One of our first steps was to reach out to Kelli Finley, the Executive Director of the National Alliance on Mental Illness. We quickly became close and she connected us with different speakers. We consulted with her throughout the planning process about how we wanted the summit to look. We wanted it to be youth-centered, with personal stories that could grab the audience’s attention, and then add in presentations from mental health professionals, who could offer the facts. We wanted it to facilitate discussion.
We were able to get funding from the Marin County Board of Supervisors to cover planning, food, and other costs. The College of Marin offered us their lecture hall. We invited speakers from around the county, organized a panel of youth to talk about their experiences, and had break out groups on specific topics. Over 150 people attended: parents, students, mental health professionals, local elected officials all gathered to listen to young people talk about mental health. People were still talking about it months afterwards. The Marin Independent Journal wrote an article about it. It did just what we set out to do: get people talking about mental health.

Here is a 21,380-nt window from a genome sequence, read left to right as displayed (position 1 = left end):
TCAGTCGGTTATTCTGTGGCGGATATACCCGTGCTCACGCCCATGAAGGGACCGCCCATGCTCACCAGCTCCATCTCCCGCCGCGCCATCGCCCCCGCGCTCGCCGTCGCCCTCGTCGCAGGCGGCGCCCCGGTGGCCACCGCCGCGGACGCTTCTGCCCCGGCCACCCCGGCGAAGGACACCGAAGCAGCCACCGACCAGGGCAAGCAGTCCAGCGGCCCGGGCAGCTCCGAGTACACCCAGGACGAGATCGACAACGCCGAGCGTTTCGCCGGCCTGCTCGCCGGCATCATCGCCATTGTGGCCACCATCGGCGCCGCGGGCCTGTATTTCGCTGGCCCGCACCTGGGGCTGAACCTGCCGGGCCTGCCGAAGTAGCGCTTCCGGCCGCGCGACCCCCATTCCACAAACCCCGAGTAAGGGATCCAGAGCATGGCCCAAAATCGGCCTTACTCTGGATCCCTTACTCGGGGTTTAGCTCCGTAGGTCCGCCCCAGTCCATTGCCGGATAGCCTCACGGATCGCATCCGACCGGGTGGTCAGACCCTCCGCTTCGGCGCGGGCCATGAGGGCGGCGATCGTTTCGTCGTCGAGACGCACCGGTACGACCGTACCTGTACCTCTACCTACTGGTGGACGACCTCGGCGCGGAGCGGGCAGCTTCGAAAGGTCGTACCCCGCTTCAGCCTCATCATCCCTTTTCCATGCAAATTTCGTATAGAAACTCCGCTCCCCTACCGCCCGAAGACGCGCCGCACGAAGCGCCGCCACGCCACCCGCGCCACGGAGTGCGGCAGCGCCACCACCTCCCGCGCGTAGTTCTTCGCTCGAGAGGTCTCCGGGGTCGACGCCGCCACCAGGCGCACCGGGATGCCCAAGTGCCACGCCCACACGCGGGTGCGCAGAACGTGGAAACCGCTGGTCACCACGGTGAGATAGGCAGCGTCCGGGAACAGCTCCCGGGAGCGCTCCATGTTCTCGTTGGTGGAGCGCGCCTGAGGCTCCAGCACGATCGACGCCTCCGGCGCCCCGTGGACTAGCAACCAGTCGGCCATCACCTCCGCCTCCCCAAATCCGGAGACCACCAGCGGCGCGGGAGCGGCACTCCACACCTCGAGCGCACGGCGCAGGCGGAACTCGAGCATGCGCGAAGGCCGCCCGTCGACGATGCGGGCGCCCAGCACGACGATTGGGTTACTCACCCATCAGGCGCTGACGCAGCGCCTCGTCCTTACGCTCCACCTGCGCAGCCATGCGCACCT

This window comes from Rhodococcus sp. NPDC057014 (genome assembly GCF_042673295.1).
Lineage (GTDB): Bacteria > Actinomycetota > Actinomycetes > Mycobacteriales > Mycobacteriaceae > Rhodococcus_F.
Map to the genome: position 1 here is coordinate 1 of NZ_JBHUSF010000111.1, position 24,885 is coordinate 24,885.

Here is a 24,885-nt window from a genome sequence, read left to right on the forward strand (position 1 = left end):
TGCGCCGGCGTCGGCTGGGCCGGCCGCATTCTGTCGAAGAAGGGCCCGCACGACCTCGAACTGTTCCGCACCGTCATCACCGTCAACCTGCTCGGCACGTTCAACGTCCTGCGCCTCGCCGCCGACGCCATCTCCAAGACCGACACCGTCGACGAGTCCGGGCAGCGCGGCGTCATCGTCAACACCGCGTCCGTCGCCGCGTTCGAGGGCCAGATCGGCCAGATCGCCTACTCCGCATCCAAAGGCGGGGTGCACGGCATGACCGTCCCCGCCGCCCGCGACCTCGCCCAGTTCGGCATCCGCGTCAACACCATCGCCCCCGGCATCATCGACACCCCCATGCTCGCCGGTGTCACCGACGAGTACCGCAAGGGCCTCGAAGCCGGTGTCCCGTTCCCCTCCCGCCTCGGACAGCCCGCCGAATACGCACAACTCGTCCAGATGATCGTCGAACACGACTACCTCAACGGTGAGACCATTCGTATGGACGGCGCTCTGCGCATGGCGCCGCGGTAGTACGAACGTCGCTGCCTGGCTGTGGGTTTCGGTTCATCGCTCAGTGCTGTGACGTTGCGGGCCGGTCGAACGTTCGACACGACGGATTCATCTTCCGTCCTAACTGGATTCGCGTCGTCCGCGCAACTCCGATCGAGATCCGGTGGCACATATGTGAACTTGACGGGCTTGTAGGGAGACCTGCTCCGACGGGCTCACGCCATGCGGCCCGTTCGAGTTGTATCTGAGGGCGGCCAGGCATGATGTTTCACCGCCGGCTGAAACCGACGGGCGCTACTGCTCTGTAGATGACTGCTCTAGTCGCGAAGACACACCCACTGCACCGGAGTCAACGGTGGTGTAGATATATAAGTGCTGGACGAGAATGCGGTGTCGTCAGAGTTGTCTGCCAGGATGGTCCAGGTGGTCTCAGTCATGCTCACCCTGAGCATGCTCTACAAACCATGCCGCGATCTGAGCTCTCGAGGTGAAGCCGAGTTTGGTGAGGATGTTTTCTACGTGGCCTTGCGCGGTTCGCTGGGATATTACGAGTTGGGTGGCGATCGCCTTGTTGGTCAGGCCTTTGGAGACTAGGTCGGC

It gave me a lot of confidence, knowing that I was able to set up something that big – that I’m capable of doing something like this. I hadn’t done anything large-scale before. I felt lucky to work with the yli staff, who let us do the thinking and planning. Our adult allies acted as good consultants – giving advice – but not taking over our vision.
That same year, I started a club for mental health awareness at my school, which was written up in Redwood High School’s student paper, Redwood Bark. We organized a couple of small events, like Stress Relief Week. We brought in therapy dogs, stress balls, handed out self-care kits to students during lunch, and passed out lime green ribbons to show solidarity around the issue. After talking with a few parents, we were able to bring in two designated therapy dogs to visit campus on a weekly basis for next year.